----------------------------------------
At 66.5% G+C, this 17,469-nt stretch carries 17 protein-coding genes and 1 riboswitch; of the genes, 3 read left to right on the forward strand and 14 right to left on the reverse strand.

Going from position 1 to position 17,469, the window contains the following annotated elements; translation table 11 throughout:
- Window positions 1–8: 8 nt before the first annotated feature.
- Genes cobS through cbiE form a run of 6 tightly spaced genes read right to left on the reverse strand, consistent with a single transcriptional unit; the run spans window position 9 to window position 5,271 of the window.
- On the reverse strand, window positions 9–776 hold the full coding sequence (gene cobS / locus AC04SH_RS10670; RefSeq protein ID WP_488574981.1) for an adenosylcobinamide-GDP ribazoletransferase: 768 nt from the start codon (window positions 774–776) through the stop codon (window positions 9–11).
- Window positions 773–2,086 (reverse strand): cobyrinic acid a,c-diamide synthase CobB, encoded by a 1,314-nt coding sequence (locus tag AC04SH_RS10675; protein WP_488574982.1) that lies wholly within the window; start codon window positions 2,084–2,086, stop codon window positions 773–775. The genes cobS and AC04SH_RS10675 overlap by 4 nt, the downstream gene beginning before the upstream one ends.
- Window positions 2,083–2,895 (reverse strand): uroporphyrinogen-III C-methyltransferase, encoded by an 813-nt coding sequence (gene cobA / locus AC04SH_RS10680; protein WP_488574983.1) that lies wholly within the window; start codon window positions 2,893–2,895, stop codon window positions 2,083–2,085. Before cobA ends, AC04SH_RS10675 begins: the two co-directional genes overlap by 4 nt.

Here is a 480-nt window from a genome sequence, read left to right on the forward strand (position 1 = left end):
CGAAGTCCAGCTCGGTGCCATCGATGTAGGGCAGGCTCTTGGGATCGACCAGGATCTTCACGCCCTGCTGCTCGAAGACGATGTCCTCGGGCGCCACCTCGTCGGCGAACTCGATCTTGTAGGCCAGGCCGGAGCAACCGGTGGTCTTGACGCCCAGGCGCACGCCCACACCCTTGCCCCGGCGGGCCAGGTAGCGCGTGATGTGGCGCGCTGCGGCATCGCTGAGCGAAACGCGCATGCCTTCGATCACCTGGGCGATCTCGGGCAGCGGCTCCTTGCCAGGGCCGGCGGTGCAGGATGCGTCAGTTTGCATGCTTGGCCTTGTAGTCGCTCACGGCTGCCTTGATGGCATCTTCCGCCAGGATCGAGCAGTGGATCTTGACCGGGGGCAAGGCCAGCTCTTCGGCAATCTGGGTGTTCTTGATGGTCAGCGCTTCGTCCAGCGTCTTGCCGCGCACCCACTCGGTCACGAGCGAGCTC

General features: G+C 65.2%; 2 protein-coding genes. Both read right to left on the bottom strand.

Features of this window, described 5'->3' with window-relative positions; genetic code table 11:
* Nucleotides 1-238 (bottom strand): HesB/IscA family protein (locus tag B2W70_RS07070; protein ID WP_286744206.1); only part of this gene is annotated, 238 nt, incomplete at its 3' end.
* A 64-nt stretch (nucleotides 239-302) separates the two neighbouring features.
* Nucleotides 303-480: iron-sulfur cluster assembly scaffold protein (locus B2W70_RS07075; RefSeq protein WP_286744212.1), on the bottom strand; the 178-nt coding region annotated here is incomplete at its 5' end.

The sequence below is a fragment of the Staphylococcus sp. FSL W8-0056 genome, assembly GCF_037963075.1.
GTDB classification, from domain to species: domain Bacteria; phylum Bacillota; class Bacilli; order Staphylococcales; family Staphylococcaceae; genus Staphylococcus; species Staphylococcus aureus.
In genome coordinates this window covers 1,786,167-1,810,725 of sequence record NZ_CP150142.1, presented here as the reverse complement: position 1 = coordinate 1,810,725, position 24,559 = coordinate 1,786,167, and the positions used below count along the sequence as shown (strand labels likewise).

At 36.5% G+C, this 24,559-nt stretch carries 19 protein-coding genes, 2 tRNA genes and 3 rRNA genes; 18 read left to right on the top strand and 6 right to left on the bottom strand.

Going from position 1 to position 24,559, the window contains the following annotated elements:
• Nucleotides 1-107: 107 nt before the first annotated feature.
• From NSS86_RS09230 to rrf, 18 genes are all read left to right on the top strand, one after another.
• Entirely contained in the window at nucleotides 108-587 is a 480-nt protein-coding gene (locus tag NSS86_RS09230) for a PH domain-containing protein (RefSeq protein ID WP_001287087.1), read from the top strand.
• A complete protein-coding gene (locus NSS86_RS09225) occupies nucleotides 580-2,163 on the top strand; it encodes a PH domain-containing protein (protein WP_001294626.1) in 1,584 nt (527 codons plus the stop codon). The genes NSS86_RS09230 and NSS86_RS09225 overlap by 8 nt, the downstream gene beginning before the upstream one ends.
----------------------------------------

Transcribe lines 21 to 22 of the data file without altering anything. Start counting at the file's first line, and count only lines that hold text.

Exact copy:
• From NSS86_RS09230 to rrf, 18 genes are all read left to right on the top strand, one after another.
• Entirely contained in the window at nucleotides 108-587 is a 480-nt protein-coding gene (locus tag NSS86_RS09230) for a PH domain-containing protein (RefSeq protein ID WP_001287087.1), read from the top strand.